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GAO: Looming Threat to US Oil Supply
By Matt Renner
t r u t h o u t | Report

Friday 30 March 2007

    A report released Thursday by the non-partisan Government
Accountability Office concludes that worldwide oil production will
eventually grind to a halt and the United States has no strategy in
place to deal with the possible catastrophic results.

    The report, titled "CRUDE OIL - Uncertainty About Future Oil Supply
Makes It Important to Develop a Strategy for Addressing a Peak and
Decline in Oil Production," outlines the threat to oil supply posed by
global political instability and the lack of new oil field discovery.
According to the report, "More than 60 percent of world oil reserves,
on the basis of Oil and Gas Journal estimates, are in countries where
relatively unstable political conditions could constrain oil
exploration and production." These countries include Venezuela, Saudi
Arabia, Iraq, Iran and Nigeria. Energy market analysts agree that the
significant threat of instability in oil producing nations has
inflated the price of oil.

    As the report demonstrates, it is quite unclear when peak oil
production will occur: "The amount of oil remaining in the ground is
highly uncertain, in part because the Organization of Petroleum
Exporting Countries (OPEC) controls most of the estimated world oil
reserves, but its estimates of reserves are not verified by
independent auditors." Despite a lack of reliable information, the
report states that "most studies estimate that oil production will
peak sometime between now and 2040." Some analysts think world oil
production has already peaked.

    "Today's report once again emphasizes our need to prepare for peak oil
by implementing forward-thinking approaches and advance initiatives
that will move our nation toward greater energy stability and
independence," Congressman Tom Udall (D-NM) said during a joint press
conference with his Republican counterpart after the GAO released its

    Congressman Roscoe Bartlett (R-MD) called the report "a clarion call
for leadership at the highest level of our country to avert an energy
crisis unlike any the world has ever before experienced."

    Tensions with Iran pushed crude oil prices above $66 per barrel
Thursday, a six-month high, as analysts fear that a confrontation with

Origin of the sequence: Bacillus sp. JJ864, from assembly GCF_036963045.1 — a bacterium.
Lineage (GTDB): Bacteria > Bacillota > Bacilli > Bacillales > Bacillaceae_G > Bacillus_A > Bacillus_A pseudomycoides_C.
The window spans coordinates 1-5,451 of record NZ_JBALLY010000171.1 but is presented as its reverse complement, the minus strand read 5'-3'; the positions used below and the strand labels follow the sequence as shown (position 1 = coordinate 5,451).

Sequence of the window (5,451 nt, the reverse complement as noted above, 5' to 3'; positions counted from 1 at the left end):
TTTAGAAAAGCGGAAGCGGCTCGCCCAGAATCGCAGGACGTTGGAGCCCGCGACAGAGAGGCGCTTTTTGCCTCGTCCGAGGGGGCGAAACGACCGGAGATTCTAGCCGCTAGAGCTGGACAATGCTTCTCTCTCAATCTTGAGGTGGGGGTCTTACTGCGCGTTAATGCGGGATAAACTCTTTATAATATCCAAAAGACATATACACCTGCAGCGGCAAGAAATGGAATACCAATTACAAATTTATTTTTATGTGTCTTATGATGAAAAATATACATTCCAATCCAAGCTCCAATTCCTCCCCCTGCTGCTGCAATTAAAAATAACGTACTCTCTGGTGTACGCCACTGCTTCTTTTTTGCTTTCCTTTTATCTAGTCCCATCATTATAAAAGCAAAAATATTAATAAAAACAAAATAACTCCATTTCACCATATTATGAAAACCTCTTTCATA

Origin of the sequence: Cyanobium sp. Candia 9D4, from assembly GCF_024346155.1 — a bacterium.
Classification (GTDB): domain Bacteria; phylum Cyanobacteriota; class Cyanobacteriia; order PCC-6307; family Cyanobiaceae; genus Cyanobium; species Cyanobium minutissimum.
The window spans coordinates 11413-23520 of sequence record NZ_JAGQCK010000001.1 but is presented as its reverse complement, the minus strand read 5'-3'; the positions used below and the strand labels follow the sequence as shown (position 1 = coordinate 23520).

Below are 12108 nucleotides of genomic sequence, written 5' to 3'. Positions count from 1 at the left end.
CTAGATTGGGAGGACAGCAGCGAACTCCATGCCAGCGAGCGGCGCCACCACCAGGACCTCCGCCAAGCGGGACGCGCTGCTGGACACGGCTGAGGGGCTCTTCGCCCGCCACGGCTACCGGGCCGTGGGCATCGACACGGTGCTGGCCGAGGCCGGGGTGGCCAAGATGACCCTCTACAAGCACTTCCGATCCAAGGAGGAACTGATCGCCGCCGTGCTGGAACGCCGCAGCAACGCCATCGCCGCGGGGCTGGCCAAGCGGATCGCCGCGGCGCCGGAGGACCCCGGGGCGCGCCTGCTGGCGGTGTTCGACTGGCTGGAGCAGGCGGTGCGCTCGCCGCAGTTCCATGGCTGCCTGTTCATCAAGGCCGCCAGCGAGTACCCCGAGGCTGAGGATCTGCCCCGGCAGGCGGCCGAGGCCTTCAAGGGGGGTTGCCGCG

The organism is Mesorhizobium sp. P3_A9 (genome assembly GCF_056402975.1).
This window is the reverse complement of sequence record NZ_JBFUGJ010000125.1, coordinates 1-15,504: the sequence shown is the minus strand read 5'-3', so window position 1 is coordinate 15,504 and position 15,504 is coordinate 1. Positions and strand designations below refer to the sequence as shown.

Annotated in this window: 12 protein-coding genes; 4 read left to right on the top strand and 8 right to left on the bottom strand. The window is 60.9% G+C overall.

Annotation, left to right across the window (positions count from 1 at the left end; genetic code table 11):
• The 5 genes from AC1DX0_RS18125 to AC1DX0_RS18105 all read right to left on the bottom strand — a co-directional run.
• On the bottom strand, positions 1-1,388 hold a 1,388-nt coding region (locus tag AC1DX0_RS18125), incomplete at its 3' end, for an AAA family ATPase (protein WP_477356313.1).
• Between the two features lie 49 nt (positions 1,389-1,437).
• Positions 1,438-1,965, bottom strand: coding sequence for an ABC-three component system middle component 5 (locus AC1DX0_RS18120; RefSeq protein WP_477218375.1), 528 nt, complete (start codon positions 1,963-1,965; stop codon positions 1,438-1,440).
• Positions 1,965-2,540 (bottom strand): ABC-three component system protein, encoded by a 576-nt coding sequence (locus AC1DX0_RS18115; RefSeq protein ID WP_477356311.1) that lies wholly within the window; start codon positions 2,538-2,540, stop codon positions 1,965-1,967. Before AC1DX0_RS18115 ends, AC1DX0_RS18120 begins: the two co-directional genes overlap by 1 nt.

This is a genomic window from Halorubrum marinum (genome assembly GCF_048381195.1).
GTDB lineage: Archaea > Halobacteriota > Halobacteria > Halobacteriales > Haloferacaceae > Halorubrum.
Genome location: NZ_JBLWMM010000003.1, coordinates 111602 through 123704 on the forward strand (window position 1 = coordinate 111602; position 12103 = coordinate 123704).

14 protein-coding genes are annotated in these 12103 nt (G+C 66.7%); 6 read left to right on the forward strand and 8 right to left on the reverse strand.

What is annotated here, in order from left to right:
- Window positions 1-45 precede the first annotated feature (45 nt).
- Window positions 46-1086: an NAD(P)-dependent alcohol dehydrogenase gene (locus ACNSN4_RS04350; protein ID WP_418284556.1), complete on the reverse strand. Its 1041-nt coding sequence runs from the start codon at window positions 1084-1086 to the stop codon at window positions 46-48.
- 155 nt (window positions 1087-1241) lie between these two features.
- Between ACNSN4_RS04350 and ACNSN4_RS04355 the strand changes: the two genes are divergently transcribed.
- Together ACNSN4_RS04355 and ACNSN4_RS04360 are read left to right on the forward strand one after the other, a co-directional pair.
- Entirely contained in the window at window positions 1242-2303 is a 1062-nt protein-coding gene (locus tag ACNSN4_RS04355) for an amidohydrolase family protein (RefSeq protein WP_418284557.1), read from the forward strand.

the regime could jeopardize exports from the country. In 2005,
worldwide oil consumption surpassed 84 million barrels per day. By
2030, that number is expected to reach 118 million barrels per day, 40
percent of which would come from China and India, according to the

    The report also addresses a need for significant investment in
alternative fuels for transportation such as "ethanol, biodiesel,
biomass gas-to-liquid, coal gas-to-liquid, natural gas ... and
hydrogen." But investment in alternative fuels to offset expected
crude oil shortages continues to lag. The report noted that within the
next five years, ethanol produced from plant matter could be available
commercially. Currently, ethanol production is limited to about 5
billion gallons per year because corn, the main ingredient used to
produce ethanol, is needed to feed livestock, the report states. The
report concludes by encouraging the Secretary of Energy and other
relevant federal agencies to create and implement a plan to stave off
peak oil.

    The first step, however, is figuring out exactly when world oil
production will peak.

    Matt Simmons is the president and founder of Simmons and Company
International, one of the largest investment banks serving the oil
industry. Simmons's company has invested billions of dollars in
oil-related technology and played a major role in the development of
new technologies over the past thirty years. He says the industry
"doesn't have any new technology coming on line," adding that "the
idea new oil extraction technology can save us is a complete fallacy."
Simmons thinks that world oil production may have peaked in 2005 and
said "the odds of us not peaking in the next five years are zero."
Simmons called the work of Congressmen Udall and Bartlett "a heroic
effort to awaken our country to this threat to the survival of our

    Bob Gallagher, president of the New Mexico Oil and Gas Association,
has a more conservative view of the current situation. He said market
forces will drive the production of alternative fuels quickly enough
to supplement crude oil. However, he finds this report encouraging.
"If this report serves as a wake-up call to Congress and the American
public, it will be well served. The government has failed the American
public with regard to energy policy." His concern is over our reliance
on imported oil from unstable regions such as the Middle East.

    Phil Flynn, vice president and senior energy analyst for Alaron
Trading, agrees that the tensions in global oil supply are
distressing. He speculates: "If people take [the GAO] report as
gospel, it alone could drive oil prices up. We may see oil hoarding by
companies and even countries. It could create a panic situation." He
adds, "If Venezuela cuts off exports or China begins hoarding, or the
Middle East becomes more unstable, we could have severe problems."

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